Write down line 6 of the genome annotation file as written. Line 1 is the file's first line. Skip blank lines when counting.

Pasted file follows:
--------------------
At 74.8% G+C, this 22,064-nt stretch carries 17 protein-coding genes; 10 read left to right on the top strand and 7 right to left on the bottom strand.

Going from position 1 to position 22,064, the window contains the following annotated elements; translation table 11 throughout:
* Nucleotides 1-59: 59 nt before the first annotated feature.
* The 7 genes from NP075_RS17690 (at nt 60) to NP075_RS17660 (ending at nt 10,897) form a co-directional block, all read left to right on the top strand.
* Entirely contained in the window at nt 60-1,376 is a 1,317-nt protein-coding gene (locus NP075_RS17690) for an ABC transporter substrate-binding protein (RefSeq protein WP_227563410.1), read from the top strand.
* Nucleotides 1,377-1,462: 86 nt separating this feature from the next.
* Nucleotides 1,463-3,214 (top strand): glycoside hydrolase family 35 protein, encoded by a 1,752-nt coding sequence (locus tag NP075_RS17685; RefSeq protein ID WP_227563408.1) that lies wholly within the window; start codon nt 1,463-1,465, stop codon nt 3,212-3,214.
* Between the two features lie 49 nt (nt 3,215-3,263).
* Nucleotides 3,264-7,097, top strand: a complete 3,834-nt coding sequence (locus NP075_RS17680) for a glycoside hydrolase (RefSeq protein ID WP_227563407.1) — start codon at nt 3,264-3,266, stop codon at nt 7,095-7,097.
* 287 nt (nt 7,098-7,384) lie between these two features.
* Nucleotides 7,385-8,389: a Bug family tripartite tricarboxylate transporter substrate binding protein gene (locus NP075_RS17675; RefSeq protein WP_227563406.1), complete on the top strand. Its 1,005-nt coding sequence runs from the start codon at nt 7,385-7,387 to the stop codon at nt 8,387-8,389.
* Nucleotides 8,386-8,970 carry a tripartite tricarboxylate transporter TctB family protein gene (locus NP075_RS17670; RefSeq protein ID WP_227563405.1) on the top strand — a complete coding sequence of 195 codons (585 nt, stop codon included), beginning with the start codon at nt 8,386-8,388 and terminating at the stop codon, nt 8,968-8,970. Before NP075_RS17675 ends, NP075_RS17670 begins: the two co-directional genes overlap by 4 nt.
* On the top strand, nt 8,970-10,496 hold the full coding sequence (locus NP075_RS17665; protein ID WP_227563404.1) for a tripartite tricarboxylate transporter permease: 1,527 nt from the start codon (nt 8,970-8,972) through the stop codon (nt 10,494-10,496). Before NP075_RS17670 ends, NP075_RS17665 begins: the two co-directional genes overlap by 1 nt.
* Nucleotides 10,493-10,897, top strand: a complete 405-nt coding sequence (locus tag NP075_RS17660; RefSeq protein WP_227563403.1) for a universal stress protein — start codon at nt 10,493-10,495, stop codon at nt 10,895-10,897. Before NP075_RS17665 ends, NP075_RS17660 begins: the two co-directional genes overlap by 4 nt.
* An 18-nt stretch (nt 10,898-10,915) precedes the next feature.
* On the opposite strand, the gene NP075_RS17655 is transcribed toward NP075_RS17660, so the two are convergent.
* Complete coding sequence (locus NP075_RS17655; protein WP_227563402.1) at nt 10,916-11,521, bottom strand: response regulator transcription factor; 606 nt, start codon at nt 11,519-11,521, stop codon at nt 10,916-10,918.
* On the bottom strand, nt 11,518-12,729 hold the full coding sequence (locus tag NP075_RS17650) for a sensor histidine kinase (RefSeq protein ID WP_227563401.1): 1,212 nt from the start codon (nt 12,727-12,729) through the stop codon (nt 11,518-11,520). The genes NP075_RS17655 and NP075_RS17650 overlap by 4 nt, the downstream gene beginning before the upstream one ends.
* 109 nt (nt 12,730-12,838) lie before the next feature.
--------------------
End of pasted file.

* Nucleotides 1,377-1,462: 86 nt separating this feature from the next.